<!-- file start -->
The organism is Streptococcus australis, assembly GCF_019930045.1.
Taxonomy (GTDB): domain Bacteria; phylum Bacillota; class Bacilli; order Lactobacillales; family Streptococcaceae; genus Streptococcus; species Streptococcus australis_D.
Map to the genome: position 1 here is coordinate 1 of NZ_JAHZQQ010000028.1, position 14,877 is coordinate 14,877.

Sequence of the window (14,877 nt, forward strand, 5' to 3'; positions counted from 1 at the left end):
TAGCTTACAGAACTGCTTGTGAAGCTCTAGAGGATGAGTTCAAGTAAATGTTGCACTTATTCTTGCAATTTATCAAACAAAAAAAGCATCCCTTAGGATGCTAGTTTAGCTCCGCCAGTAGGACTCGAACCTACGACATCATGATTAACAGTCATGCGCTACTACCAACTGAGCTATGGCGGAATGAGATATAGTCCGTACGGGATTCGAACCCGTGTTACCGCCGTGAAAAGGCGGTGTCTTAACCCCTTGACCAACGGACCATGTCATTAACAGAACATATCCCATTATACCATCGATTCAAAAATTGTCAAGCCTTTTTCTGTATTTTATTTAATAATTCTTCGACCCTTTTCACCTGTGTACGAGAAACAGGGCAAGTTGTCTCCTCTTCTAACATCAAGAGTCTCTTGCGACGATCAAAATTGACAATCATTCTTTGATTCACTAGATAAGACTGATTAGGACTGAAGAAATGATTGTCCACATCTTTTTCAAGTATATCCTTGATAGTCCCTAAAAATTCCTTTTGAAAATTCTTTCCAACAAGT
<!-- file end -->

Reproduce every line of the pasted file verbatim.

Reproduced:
The organism is Streptococcus australis, assembly GCF_019930045.1.
Taxonomy (GTDB): domain Bacteria; phylum Bacillota; class Bacilli; order Lactobacillales; family Streptococcaceae; genus Streptococcus; species Streptococcus australis_D.
Map to the genome: position 1 here is coordinate 1 of NZ_JAHZQQ010000028.1, position 14,877 is coordinate 14,877.

Sequence of the window (14,877 nt, forward strand, 5' to 3'; positions counted from 1 at the left end):
TAGCTTACAGAACTGCTTGTGAAGCTCTAGAGGATGAGTTCAAGTAAATGTTGCACTTATTCTTGCAATTTATCAAACAAAAAAAGCATCCCTTAGGATGCTAGTTTAGCTCCGCCAGTAGGACTCGAACCTACGACATCATGATTAACAGTCATGCGCTACTACCAACTGAGCTATGGCGGAATGAGATATAGTCCGTACGGGATTCGAACCCGTGTTACCGCCGTGAAAAGGCGGTGTCTTAACCCCTTGACCAACGGACCATGTCATTAACAGAACATATCCCATTATACCATCGATTCAAAAATTGTCAAGCCTTTTTCTGTATTTTATTTAATAATTCTTCGACCCTTTTCACCTGTGTACGAGAAACAGGGCAAGTTGTCTCCTCTTCTAACATCAAGAGTCTCTTGCGACGATCAAAATTGACAATCATTCTTTGATTCACTAGATAAGACTGATTAGGACTGAAGAAATGATTGTCCACATCTTTTTCAAGTATATCCTTGATAGTCCCTAAAAATTCCTTTTGAAAATTCTTTCCAACAAGT